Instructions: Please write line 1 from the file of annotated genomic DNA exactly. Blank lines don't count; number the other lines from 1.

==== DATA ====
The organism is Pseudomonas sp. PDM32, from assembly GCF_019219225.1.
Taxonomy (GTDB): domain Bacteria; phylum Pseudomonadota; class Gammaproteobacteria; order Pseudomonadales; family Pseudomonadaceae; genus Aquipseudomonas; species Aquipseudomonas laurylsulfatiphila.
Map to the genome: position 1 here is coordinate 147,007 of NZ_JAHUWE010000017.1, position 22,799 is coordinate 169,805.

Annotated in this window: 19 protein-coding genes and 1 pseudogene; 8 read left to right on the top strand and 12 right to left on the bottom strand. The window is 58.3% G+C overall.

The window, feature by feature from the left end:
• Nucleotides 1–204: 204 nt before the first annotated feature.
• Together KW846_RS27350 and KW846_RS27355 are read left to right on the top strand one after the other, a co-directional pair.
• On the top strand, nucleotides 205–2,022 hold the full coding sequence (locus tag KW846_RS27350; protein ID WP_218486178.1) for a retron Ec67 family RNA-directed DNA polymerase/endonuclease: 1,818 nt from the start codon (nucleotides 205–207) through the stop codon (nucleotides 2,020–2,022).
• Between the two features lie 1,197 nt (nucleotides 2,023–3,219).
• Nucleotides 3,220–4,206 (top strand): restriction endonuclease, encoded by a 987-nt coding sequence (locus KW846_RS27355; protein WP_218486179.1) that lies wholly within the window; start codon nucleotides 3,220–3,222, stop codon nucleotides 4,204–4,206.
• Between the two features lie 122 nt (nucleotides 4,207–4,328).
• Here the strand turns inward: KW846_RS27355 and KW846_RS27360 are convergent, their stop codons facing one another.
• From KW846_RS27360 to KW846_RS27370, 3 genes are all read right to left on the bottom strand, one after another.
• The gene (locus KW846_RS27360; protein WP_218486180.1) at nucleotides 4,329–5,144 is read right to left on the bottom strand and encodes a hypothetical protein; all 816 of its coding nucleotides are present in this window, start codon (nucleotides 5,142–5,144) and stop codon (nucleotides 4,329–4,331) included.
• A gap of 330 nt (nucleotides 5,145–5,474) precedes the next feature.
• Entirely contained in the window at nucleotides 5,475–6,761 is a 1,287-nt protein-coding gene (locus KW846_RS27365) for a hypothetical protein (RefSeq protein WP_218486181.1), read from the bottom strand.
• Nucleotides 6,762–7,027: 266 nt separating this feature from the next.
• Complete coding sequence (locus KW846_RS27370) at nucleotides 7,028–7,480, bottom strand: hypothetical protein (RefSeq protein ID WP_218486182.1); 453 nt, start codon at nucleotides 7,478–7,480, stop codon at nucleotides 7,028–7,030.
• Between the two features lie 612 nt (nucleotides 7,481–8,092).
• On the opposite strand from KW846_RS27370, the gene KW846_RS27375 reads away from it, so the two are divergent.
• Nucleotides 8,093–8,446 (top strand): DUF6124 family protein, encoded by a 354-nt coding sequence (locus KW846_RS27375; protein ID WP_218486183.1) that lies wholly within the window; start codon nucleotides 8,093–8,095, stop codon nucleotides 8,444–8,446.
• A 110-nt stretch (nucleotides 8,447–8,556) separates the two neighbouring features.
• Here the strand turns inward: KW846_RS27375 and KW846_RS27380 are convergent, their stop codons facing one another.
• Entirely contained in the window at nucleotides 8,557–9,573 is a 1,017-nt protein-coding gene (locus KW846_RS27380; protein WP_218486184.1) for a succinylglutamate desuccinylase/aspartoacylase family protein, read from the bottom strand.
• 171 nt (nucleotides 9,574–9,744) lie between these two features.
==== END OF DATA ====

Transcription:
The organism is Pseudomonas sp. PDM32, from assembly GCF_019219225.1.